This means there is a large and growing survivorship population. This should be good news for the government and employers alike, yet it isn’t.

Those living with and beyond cancer can expect to experience a range of side-effects, both from the disease itself and from its treatment.

These challenges can be physical, psychological and practical and, if not supported, have the power to shift someone out of the workforce and into the welfare system (cancer is categorised as a disability from the point of diagnosis).

  • Around 85% of people with cancer who were employed when diagnosed say it was important for them to continue to work, yet 57% lack the support they need to do so
  • Consider that 40% of prostate cancer survivors experience urinary leakage, and 19% of colorectal cancer patients report difficulty controlling their bowels.

Both of these side-effects can easily prevent people from working, yet both can be supported by specialist cancer physiotherapists.

However, the waiting time to begin musculoskeletal physiotherapy is currently 18 weeks in one NHS trust. That’s a long – and, for employers, costly – amount of time, especially when taken alongside time off for treatment and dealing with other side-effects.

There are even greater barriers to access for cancer-specific physiotherapy, including a shortage of trained professionals.

While physiotherapy is an isolated example of a specialism that many patients may find themselves waiting a long time to access (keeping them off work), delays are universal across the NHS.

The British Medical Association recorded an 87% increase in unsuccessful GP referrals to secondary care between 2019 and 2021, adding: “The care for these patients does not disappear. Instead, these patients need to be cared for by GPs … adding to the pressure in primary care.”

And if overstretched GPs cannot provide that care, that person is certified ‘not fit for work’.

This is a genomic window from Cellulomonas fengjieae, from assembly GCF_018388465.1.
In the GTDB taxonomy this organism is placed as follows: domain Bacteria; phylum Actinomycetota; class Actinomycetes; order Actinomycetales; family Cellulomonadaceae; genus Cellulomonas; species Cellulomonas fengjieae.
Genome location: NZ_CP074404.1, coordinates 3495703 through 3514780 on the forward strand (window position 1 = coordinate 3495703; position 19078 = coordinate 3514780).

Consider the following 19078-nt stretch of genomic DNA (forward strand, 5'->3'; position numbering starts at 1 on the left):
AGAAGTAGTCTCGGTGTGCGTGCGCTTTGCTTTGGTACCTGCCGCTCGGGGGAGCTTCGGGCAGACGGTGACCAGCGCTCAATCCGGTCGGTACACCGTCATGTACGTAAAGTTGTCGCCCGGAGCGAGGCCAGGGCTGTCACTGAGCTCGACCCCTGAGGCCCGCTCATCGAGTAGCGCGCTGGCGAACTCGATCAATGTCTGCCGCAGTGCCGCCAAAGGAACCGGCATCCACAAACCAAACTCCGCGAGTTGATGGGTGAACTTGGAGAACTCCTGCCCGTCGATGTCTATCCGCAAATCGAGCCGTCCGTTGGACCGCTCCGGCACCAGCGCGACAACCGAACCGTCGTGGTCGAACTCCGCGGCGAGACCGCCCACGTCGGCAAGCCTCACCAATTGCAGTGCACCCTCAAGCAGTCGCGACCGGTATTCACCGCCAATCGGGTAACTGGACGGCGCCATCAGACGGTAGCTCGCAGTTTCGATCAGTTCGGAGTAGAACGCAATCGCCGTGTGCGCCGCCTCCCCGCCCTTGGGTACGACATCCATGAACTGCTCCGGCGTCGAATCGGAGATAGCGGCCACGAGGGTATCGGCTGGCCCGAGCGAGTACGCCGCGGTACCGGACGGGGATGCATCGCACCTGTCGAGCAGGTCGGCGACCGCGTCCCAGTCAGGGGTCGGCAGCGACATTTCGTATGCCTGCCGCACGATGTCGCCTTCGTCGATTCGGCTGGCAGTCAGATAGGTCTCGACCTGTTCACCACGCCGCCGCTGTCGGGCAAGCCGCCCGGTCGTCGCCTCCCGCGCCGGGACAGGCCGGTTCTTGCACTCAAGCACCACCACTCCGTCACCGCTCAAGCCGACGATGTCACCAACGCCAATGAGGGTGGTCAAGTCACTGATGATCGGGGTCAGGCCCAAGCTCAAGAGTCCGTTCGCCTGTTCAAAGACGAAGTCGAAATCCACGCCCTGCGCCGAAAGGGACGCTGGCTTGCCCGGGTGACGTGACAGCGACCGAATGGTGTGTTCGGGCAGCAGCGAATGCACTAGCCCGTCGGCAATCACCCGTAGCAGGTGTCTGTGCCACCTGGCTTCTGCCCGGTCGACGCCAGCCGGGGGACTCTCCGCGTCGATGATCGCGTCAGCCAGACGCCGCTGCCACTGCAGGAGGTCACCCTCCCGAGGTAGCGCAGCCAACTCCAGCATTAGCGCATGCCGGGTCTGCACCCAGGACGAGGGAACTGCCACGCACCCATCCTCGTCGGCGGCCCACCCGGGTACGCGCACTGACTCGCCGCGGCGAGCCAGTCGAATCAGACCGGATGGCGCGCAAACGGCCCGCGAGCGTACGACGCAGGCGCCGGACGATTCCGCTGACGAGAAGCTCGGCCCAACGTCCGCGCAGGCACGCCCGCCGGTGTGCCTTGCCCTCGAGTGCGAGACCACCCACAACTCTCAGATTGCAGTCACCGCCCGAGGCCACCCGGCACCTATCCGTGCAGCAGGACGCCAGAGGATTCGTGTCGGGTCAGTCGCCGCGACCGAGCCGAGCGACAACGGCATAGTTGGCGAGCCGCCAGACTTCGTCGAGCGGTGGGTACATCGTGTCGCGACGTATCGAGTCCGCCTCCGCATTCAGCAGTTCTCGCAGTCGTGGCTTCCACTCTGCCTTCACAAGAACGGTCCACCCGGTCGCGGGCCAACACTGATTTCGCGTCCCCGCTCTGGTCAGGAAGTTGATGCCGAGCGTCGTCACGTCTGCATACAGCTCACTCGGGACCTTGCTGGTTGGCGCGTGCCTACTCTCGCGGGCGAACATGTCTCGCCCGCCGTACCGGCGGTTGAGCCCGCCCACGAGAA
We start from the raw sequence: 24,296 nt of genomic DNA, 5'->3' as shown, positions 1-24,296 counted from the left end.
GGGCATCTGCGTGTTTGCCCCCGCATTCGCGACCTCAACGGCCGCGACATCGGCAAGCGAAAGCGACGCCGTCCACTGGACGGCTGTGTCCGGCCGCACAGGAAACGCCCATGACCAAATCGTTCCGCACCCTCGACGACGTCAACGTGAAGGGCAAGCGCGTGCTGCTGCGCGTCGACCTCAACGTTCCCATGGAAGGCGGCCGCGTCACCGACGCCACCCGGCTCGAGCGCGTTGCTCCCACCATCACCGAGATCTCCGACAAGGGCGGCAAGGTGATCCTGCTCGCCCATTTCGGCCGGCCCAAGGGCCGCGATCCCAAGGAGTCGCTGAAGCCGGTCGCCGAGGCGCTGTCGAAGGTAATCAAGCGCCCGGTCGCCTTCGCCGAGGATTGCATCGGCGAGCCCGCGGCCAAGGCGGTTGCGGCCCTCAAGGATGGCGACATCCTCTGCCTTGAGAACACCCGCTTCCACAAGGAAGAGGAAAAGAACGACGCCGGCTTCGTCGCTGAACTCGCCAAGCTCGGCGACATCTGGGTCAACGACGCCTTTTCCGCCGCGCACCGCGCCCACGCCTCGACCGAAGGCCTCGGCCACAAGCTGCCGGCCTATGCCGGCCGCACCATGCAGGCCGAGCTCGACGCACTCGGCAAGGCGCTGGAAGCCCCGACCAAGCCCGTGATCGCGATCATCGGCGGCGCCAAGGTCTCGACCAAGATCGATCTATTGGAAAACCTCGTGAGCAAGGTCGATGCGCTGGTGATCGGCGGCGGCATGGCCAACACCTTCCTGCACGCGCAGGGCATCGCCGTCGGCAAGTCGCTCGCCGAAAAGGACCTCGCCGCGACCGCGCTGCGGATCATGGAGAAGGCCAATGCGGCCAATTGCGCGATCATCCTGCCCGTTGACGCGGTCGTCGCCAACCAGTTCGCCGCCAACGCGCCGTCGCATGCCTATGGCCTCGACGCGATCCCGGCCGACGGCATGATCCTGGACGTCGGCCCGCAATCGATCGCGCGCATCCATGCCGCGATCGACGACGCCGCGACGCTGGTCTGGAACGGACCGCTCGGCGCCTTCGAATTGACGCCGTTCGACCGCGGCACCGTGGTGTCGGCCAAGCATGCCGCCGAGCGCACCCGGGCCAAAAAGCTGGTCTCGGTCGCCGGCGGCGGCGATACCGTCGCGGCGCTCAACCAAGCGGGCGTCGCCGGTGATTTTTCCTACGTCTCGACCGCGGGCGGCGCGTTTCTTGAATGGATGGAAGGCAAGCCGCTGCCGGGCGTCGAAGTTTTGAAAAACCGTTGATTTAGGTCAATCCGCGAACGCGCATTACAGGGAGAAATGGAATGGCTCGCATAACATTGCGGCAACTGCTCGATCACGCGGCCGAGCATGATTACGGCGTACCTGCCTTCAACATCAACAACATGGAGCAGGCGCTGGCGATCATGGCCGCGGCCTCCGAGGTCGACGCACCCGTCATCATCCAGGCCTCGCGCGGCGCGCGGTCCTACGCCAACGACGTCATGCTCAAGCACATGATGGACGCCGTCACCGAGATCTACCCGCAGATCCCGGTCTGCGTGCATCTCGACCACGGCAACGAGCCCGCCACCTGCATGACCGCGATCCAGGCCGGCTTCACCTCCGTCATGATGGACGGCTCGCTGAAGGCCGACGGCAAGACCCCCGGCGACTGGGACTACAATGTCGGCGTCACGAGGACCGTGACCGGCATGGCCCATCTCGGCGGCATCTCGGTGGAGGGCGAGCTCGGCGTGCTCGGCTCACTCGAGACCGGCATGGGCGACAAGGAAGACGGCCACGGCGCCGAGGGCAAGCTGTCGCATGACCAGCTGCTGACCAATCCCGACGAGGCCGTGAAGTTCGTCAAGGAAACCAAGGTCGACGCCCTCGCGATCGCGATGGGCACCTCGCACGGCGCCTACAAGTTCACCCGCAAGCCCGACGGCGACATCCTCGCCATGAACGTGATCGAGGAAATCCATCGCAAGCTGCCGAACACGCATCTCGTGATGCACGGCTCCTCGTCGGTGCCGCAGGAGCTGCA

The prime minister’s plans to relieve the pressure on GPs by assigning fit notes to other professionals is unlikely to achieve the desired outcomes unless positioned alongside a robust healthcare strategy that targets the barriers to accessing specialists that prevent people from returning to work.

What innovations in cancer care tell us

The BBC reported that Dr Katie Bramall-Stainer, chairwoman of the BMA’s GP committee, said the prime minister should focus on what is stopping patients from receiving the healthcare they need, which in turn prevented them working.

Clearing the NHS backlog and opening up availability to care at primary and secondary level is much needed but will take years. In the meantime, new ways to get healthcare must be created to support those with chronic conditions to return to and stay in work are urgently needed and already available.   

One area that could provide solutions which has been relatively untapped is technology.

Innovations in digital healthcare and AI can provide the expertise and availability the NHS currently cannot.

For example, the average waiting time for a virtual appointment with a cancer-specialist physiotherapist (or a psychologist or dietitian) on Perci Health is 48 hours, and dedicated vocational rehabilitation (with a current 86% success rate) is offered.

When the prime minister says that we need to make changes, he was entirely right, yet the problem is so much more complex than his flip chart suggested. The good news is that innovative solutions already exist – if only Mr Sunak could see them.

In partnership with Perci Health

Perci Health is the first digital platform bridging the gap between cancer and wellness.